Buck asked me more about her history and suggested that I probably shouldn’t do any competition for the next year, if ever. The day before he asked me some of the history about her and how much I have worked with her. By now, this of course is the second time that I have gotten teary this weekend. He can see gaps where you never thought there were any, and he can see what is coming down the road if you don’t deal with things now (or ever)... The first day I had put my plans of doing endurance on hold for a month, but now I was putting my plans for endurance, at least with Ariel, on hold indefinitely if not forever. If this seems like heady stuff, it is. I got involved with this kind of horsemanship/partnership with horses before I knew about endurance, but the endurance thing is beckoning to me very strongly.
Buck mentioned a woman he used to have coming to his clinics years ago who was a barrel racer. She had what every normal person would call a problem horse (and some people will probably call a normal horse). Well Buck worked with her and she soon came to realize that in order to do the barrel racing things successfully, she would have to perfect her other areas of horsemanship. After 2 years of not barrel racing, she took that same horse back to the racing scene and cleaned up. And the horse would walk calmly out of the arena after running her pattern on a loose rein. And she was winning! That’s what I want to say that I have done in endurance. So, if it takes me 2 years or 10 years, I guess that’s what I will have to do.
By the end of the second day we were loping circles (in smaller groups) and then doing lead changes over poles. Not totally on a loose rein, but we were making progress. Occasionally, Ariel would still have an episode but they continued to get shorter in duration.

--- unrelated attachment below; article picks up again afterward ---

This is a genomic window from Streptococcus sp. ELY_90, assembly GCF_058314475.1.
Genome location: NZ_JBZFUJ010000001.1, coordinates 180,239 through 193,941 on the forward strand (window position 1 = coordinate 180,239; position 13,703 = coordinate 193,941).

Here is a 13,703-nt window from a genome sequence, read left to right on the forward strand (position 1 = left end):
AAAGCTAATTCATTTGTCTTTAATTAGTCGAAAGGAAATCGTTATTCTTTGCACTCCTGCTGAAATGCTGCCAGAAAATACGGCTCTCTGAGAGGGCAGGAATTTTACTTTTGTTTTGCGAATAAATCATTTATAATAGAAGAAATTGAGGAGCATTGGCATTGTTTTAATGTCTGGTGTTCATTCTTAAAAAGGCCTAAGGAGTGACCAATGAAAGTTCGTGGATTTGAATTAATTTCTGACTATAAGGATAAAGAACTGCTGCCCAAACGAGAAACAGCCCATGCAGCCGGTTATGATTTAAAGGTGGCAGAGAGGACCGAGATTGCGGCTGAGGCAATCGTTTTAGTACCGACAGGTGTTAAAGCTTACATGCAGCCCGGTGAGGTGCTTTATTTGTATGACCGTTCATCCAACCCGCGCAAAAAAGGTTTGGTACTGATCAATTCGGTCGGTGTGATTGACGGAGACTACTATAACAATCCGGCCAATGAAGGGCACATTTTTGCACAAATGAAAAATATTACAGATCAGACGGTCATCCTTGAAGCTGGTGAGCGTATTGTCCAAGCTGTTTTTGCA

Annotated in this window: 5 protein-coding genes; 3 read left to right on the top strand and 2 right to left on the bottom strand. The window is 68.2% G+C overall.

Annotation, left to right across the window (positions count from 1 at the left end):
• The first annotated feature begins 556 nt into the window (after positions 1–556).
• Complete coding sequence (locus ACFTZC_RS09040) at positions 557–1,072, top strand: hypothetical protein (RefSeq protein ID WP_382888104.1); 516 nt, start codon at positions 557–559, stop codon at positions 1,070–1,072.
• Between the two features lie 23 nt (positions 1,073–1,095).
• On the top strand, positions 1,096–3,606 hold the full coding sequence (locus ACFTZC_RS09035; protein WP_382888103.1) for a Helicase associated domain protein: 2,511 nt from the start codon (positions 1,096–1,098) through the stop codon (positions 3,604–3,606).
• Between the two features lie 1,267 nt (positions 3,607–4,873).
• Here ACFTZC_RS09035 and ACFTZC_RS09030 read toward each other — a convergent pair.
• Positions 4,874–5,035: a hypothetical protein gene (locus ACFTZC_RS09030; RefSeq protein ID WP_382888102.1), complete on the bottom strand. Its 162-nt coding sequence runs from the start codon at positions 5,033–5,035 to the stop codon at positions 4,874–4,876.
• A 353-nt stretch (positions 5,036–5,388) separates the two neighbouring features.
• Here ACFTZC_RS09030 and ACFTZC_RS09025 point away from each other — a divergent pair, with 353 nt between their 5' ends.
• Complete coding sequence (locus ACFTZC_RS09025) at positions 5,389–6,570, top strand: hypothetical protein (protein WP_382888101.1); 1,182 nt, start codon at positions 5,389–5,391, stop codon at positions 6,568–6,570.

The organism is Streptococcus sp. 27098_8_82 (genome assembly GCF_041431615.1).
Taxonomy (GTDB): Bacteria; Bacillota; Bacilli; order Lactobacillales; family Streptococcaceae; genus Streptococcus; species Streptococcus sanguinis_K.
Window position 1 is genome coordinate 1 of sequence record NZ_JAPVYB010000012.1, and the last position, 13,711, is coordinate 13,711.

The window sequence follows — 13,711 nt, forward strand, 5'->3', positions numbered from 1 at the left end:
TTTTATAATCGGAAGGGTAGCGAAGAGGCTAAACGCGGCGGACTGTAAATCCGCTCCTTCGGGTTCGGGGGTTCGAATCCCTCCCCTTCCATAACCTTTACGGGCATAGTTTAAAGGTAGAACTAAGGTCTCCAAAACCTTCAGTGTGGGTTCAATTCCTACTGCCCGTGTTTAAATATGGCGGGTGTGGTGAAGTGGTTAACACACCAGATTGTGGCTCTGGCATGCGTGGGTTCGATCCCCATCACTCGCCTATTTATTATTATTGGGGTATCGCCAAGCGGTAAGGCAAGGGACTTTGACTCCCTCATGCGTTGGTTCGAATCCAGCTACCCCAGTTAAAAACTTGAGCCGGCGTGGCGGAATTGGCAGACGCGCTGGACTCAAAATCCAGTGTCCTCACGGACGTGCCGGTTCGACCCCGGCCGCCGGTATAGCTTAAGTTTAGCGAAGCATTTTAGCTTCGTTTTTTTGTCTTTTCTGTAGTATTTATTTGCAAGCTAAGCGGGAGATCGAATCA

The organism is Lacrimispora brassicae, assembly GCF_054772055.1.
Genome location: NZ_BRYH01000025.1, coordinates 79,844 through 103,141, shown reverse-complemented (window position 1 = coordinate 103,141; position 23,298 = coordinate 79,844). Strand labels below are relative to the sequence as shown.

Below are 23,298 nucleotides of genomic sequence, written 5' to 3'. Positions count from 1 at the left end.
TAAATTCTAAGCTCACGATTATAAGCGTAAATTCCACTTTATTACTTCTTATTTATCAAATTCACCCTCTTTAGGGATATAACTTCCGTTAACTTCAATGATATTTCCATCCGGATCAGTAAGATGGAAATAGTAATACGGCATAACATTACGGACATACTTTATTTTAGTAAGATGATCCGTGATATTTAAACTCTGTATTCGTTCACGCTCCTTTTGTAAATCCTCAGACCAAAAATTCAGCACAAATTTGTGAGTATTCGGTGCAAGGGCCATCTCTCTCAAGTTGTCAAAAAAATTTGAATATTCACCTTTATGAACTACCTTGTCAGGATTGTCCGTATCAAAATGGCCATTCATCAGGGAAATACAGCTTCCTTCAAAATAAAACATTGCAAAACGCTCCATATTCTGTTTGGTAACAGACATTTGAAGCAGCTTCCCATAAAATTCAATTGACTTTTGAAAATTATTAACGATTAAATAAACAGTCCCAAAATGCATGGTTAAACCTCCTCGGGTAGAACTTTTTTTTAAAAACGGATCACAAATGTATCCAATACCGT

The third day, we did our warm-up in the outside warm-up arena yet again; much better than the day before. And when we moved into the indoor arena, things were better than the previous day as well. Still a few reversions, but not as many and they were further apart. We would participate with the class exercises when we were in a good spot, and when we weren’t we worked on the basics.
We worked on serpentines, two-tracking, lead changes and more. At one point Buck asked me about the crupper on the saddle, so we removed it (thinking it may make her more comfortable). I knew my saddle was not made for a balanced/centered ride and it is NOT at all made for riding a green horse such as she was during this experience (a new saddle is on my list).
At the very end of the day, we progressed to lead changes over a single pole instead of double poles. This is where I almost met the same fate as last year (in the dirt at least once). My timing was off while going over the pole and I caused a zig-zag during the transition and I was all-of-a-sudden everywhere but in the saddle. I did manage to recover, but I do remember hearing a lot of gasping in the audience. A few other times in the previous 2 days I recall hearing that same sound while I was working on recovering some saneness. Buck calmly talks each person through situations like this and never makes a person feel inadequate or embarrassed about having lost control of a situation (although we always do feel embarrassed anyway).
My list of things to work on is ever growing, but the list of things I want to accomplish is as well. So, I think that about puts the whole story together in a nutshell. Any comments or questions are welcomed.
Liz (& Ariel, the trooper) P.S. - I left out one thing. At the end of the second day, a gentleman came up and asked me if I was interesting in selling Ariel. He didn’t mention a price or what he was planning on using her for. I was so shocked that I didn’t ask, either. I just gave him 4 (or more) reasons why I wasn’t interested. First, her previous owner has first buyback opportunity. Second, I don’t think she’s safe for just anyone, especially for someone I don’t know. Third, I am too attached to her. And finally fourth, I am not giving up on her, or myself. I saw the gentleman on the third day, but still didn’t ask him those questions.